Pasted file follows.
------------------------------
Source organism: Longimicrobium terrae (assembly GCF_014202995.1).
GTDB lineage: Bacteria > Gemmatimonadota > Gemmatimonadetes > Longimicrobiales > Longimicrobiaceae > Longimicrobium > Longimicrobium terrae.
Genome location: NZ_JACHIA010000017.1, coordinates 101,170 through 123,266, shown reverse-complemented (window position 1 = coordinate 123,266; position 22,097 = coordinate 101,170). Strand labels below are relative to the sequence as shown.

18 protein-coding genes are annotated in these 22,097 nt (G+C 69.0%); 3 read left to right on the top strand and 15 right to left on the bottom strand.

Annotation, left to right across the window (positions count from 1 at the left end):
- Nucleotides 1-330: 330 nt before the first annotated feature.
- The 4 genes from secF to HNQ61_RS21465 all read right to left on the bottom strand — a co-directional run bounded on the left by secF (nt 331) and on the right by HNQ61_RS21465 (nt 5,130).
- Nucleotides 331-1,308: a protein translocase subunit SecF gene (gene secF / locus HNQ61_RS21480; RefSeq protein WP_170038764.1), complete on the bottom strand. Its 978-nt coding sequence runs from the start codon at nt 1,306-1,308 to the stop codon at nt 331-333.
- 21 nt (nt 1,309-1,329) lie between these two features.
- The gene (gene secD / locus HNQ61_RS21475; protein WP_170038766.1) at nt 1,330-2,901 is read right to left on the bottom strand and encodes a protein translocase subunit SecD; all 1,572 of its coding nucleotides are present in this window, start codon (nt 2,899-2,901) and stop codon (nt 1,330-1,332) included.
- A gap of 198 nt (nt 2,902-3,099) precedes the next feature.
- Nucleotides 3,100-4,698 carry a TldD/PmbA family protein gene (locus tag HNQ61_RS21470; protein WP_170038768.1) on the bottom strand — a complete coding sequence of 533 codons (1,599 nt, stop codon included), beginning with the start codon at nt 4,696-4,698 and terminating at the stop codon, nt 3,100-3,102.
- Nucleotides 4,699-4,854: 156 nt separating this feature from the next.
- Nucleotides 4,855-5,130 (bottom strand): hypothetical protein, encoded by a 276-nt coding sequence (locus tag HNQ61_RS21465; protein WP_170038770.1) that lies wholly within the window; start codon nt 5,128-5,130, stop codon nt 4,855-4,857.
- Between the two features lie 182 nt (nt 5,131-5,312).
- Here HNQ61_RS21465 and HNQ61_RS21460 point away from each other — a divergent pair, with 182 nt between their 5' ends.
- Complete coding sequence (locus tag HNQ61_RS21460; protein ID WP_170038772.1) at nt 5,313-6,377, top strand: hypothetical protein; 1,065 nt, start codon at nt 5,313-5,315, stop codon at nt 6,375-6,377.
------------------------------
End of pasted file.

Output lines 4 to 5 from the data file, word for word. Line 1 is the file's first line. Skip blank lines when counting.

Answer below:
18 protein-coding genes are annotated in these 22,097 nt (G+C 69.0%); 3 read left to right on the top strand and 15 right to left on the bottom strand.

Annotation, left to right across the window (positions count from 1 at the left end):